"If he's on, he can beat anybody in the state," Cicuto said.

Rodriguez (8-2, 2.44 ERA) went the distance, throwing a gem in the opener against Grossmont. A trio of relievers also came in during the second game to hold Grossmont scoreless over the final five innings of the second game. Not to mention, standout Tei Vanderford (5-3, 1.65 ERA), who's been used as a starter and reliever, has yet to be used this postseason.

Defensively, the Vaqueros have been borderline phenomenal all season long, highlighted by their play up the middle, as center fielder Jay Sheeley covers a lot of ground and shortstop Pepe Marquez and Plasencia have been outstanding in the middle of the infield.

"Again, it's gonna be defense [that is the key to winning]," Cicuto said. "It's gonna be about collecting outs."

Offensively, Glendale's numbers hardly jump off the page. Sheeley leads the starting nine with a .373 average, though he's missed a good portion of the year with an injury, and Justin Jones (.359 average, 14 runs, 13 RBI) and Pepe Marquez (.350 average, 22 runs, 22 RBI) have also put up solid numbers. For the most part, though, the GCC offense, which has a .277 team average, has received contributions up and down the lineup from different players on different days. In addition, the Vaqueros have swiped 91 stolen bases, with 17 players stealing at least one base.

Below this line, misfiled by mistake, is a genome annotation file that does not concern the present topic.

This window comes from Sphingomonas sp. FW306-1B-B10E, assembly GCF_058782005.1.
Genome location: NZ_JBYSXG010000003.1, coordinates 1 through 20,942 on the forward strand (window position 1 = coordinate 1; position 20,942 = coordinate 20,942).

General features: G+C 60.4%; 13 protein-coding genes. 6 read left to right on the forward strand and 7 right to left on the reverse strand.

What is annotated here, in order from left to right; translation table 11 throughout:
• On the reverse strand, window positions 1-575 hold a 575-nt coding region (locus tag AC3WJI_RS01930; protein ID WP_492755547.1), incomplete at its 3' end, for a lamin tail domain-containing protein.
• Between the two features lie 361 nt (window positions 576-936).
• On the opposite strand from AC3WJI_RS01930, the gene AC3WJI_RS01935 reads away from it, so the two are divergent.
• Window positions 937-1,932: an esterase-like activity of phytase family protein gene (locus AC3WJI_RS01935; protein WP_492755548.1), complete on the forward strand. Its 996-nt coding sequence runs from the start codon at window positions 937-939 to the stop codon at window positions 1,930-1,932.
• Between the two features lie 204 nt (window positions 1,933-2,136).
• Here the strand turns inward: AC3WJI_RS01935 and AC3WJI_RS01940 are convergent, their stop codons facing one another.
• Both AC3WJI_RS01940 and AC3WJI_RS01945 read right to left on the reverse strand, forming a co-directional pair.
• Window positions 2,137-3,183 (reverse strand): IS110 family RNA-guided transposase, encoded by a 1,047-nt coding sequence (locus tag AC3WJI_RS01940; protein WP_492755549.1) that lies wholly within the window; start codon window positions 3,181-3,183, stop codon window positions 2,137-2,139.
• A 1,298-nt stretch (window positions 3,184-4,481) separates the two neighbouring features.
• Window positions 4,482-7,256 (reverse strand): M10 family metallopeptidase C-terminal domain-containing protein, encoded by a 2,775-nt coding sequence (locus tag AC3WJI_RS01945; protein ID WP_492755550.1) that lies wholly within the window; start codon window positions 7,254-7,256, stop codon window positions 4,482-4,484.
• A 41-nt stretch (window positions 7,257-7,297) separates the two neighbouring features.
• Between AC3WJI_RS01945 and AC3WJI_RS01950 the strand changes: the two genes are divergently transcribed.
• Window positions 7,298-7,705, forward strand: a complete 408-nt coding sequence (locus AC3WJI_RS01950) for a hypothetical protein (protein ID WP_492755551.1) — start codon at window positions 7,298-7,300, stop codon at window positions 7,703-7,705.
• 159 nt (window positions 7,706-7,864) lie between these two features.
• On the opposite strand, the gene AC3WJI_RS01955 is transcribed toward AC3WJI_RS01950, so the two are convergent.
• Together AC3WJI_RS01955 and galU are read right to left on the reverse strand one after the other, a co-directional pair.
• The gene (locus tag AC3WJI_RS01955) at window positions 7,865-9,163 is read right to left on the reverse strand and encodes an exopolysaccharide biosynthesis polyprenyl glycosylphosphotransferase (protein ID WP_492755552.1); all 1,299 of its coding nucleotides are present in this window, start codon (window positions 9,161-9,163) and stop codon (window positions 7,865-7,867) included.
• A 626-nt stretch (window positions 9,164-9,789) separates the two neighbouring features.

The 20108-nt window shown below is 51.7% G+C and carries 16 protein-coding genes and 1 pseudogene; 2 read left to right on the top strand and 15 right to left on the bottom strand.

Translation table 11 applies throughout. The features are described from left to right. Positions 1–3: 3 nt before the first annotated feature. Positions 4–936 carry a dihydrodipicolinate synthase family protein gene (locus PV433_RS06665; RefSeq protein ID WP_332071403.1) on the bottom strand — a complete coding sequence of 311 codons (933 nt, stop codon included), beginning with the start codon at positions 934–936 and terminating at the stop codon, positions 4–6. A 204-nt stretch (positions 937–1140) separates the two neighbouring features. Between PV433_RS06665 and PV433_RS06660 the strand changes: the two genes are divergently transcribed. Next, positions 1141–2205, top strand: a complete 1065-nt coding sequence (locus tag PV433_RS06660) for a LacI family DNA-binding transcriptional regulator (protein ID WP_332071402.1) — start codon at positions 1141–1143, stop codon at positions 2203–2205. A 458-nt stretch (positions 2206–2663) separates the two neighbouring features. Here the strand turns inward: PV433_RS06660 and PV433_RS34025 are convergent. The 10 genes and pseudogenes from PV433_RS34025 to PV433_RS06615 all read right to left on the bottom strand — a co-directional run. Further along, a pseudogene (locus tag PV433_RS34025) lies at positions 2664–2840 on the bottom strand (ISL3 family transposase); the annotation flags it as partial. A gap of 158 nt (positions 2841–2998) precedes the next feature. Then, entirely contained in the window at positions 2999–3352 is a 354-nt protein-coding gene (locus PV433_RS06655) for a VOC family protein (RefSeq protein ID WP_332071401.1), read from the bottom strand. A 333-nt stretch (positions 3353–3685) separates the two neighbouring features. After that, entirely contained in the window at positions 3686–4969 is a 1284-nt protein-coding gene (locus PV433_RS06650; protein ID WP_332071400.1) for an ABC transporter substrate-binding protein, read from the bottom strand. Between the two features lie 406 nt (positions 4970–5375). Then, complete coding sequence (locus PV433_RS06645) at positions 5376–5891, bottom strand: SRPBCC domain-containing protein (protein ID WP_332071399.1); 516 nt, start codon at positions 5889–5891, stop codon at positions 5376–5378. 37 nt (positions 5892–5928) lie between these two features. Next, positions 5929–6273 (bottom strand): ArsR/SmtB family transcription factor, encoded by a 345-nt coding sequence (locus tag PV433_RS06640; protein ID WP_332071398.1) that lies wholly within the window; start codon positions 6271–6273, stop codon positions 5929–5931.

"In a way, that's what we call it, playing Vaqs baseball," said Plasencia, who's hitting .250 with 27 runs, 27 walks and nine stolen bases. "It's our own style of baseball that works for us."

Elsewhere in the tourney, host Fullerton (27-12) is the Orange Empire Conference champion and the No. 2-ranked team in state. Among its talent-laden roster is Crescenta Valley High product Troy Mulcahey, a former All-Area Baseball Player of the Year, who's hitting .348 with 11 doubles, 23 runs and 29 RBI. He's also been hugely important on the mound, tallying a 3-2 record with a 2.14 ERA and 36 strikeouts in 46 1/3 innings.

Fullerton's first tournament foe is an El Camino Compton squad that received the tournament's lowest seed after pulling off the biggest upset. After entering as the No. 16 seed and needing to defeat Santa Barbara City in a play-in game, El Camino then took down No. 2 Riverside in three games. Compton tied for second in the South Coast Conference and is led by the likes of Juan Avena (.396 average, 34 runs, 28 RBI) and David Terarzas (.435 average, 21 runs, 18 RBI).

The other Southern California Super Regional is hosted by second-seeded Saddleback, which opens up against No. 7 College of the Canyons, GCC's conference rival. No. 3 Mt. SAC also opens with No. 6 Cypress.

While it's safe to say this season has already been a success, it's surely not reason to be content for the Vaqueros, yet. Plasencia, for one, is in his third season with the program, having been injured in 2011 when the Vaqueros broke out and advanced all the way to the state. Thus, he's seen the program grow into prominence, but he wants to be a part of the ultimate success.

"Teams are winning, teams are great," he said, "but we want to be the team that's legendary."